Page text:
The Sixteenth-Century "Account of Muscovy" Attributed to Don Felippo Prenestain

The Sixteenth-Century "Account of Muscovy" Attributed to Don Felippo Prenestain TRANSLATION/TRADUCTION BONNER MITCHELL and RUSSELL ZGUTA, translators and editors (Columbia, Mo., U.S.A.) The Sixteenth-Century "Account of Muscovy" Attributed to Don Felippo Prenestain Introduction In his critical survey of travelers' accounts of Russia to 1700, Friedrich von Adelung includes one rather curious entry for 1575.1 He writes that there is in the Vatican Library an Italian description of Muscovy attributed to an Austrian envoy named Johann Pemstein. However, since there is no other record of any such envoy's having visited Russia in 1575, Adelung concludes that the said Johann Pernstein is actually Phillip Prenestain, who was allegedly sent by the Holy Roman Emperor, Rudolph II; to the court of Ivan IV in 1579 and whose name appears on a number of Latin and Italian accounts of this Imperial diplomatic mission to Moscow. Both the date 1575 and the name Johann Pemstein are the result, according to Adelung, of simple scribal error.2 Adelung's explanation for the existence of one and the same manuscript under two separate dates and two different, albeit related,3 names is appealing because of its simplicity. One can even find an additional piece of evidence to support Adelung's conclusion. Each of the known copies of the manuscript http://www.deepdyve.com/assets/images/DeepDyve-Logo-lg.png Russian History Brill

The Sixteenth-Century "Account of Muscovy" Attributed to Don Felippo Prenestain

Russian History, Volume 8 (1): 390 – Jan 1, 1981

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Publisher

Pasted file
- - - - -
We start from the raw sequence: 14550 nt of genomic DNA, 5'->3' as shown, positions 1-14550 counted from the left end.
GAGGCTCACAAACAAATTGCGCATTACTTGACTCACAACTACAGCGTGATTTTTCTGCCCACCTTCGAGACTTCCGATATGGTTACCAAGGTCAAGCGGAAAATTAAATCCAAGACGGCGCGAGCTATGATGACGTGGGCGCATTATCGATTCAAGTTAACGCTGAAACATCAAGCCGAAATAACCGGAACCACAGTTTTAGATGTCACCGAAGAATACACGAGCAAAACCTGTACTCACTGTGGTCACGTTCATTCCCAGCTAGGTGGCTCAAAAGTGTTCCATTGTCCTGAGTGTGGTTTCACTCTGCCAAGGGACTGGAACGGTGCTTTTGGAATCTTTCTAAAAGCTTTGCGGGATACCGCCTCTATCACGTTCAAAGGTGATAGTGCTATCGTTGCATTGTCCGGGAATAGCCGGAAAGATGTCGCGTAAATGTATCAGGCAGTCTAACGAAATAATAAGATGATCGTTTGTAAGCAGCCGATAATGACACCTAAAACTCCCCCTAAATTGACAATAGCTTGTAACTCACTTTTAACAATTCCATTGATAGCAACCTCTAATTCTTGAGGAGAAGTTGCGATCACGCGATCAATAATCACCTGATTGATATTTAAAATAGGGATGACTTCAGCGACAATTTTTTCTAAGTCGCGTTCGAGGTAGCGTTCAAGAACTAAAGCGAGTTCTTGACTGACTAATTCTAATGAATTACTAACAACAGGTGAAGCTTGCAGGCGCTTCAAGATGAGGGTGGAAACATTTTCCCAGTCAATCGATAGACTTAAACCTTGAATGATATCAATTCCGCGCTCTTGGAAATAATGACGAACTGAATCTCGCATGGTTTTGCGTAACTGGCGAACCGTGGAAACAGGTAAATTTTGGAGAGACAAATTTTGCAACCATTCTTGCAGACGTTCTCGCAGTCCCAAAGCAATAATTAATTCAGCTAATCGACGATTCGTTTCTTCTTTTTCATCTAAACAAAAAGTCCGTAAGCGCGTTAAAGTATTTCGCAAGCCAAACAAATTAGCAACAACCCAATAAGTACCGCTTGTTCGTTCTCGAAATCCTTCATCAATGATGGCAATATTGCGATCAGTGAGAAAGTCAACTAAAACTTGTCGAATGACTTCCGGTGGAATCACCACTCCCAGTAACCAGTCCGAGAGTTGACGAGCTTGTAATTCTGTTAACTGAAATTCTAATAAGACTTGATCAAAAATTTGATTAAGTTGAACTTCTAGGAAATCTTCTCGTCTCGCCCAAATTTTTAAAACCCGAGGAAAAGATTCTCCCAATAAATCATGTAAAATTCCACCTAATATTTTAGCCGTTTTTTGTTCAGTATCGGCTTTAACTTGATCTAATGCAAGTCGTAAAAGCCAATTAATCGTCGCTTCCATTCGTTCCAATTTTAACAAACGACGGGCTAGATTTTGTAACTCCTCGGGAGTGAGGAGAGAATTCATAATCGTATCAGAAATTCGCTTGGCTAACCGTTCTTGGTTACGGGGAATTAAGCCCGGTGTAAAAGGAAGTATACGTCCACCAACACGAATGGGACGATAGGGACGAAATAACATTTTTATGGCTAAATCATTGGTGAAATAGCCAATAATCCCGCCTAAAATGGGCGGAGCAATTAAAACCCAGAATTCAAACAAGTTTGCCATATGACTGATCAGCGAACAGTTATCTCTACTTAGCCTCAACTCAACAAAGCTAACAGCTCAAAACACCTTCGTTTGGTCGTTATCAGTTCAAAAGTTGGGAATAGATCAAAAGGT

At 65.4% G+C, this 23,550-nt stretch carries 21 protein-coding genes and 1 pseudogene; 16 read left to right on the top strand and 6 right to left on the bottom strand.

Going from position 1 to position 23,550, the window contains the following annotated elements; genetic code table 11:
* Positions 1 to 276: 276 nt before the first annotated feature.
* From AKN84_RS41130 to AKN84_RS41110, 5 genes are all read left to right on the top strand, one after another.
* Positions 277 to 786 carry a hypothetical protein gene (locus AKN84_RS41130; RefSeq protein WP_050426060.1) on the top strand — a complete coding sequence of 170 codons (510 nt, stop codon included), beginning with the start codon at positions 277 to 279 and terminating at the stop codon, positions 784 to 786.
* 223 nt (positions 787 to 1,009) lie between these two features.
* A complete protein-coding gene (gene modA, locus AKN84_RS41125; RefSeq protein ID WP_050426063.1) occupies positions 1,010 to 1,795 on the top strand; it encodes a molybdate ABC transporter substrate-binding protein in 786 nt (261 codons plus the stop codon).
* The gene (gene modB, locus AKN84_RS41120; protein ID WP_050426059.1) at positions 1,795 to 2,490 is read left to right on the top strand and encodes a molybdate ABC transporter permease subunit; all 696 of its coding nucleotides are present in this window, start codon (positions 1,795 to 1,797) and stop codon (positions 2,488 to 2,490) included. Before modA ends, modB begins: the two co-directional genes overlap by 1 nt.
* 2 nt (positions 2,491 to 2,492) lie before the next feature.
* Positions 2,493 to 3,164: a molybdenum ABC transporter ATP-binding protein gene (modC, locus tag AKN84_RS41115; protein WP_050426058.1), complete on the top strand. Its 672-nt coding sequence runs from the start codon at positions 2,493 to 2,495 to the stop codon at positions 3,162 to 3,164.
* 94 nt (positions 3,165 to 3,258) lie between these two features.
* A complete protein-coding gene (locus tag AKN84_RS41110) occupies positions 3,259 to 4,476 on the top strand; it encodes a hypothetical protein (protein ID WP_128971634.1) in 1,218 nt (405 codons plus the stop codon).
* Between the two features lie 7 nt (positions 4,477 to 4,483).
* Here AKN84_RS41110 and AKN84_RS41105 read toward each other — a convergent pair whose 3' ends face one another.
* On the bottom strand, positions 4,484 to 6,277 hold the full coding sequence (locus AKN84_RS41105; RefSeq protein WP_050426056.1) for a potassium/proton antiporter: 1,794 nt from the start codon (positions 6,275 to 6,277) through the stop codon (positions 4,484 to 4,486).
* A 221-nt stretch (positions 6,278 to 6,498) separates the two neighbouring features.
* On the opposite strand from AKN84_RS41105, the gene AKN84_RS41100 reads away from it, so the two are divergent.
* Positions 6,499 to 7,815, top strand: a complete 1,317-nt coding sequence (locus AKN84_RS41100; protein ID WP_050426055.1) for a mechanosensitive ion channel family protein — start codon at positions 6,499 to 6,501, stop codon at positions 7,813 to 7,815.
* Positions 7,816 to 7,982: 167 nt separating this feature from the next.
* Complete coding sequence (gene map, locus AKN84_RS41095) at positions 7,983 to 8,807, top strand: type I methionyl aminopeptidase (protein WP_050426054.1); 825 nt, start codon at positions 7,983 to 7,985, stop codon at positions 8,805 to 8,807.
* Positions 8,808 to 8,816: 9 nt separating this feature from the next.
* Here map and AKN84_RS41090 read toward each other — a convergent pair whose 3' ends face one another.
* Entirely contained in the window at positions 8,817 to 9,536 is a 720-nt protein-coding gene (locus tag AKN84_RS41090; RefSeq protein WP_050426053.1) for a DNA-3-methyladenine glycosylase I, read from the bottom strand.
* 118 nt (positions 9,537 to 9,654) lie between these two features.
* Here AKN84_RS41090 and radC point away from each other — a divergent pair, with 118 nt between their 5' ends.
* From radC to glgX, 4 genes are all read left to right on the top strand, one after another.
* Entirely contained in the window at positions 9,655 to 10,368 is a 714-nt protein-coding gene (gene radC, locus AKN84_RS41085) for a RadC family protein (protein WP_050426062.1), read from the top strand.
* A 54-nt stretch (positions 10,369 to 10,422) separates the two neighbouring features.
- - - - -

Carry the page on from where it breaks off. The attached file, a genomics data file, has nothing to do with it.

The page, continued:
Brill
Copyright
© 1981 Koninklijke Brill NV, Leiden, The Netherlands
ISSN
0094-288X
eISSN
1876-3316
DOI
10.1163/187633181X00192
Publisher site
See Article on Publisher Site

Abstract

TRANSLATION/TRADUCTION BONNER MITCHELL and RUSSELL ZGUTA, translators and editors (Columbia, Mo., U.S.A.) The Sixteenth-Century "Account of Muscovy" Attributed to Don Felippo Prenestain Introduction In his critical survey of travelers' accounts of Russia to 1700, Friedrich von Adelung includes one rather curious entry for 1575.1 He writes that there is in the Vatican Library an Italian description of Muscovy attributed to an Austrian envoy named Johann Pemstein. However, since there is no other record of any such envoy's having visited Russia in 1575, Adelung concludes that the said Johann Pernstein is actually Phillip Prenestain, who was allegedly sent by the Holy Roman Emperor, Rudolph II; to the court of Ivan IV in 1579 and whose name appears on a number of Latin and Italian accounts of this Imperial diplomatic mission to Moscow. Both the date 1575 and the name Johann Pemstein are the result, according to Adelung, of simple scribal error.2 Adelung's explanation for the existence of one and the same manuscript under two separate dates and two different, albeit related,3 names is appealing because of its simplicity. One can even find an additional piece of evidence to support Adelung's conclusion. Each of the known copies of the manuscript

Journal

Russian HistoryBrill

Published: Jan 1, 1981

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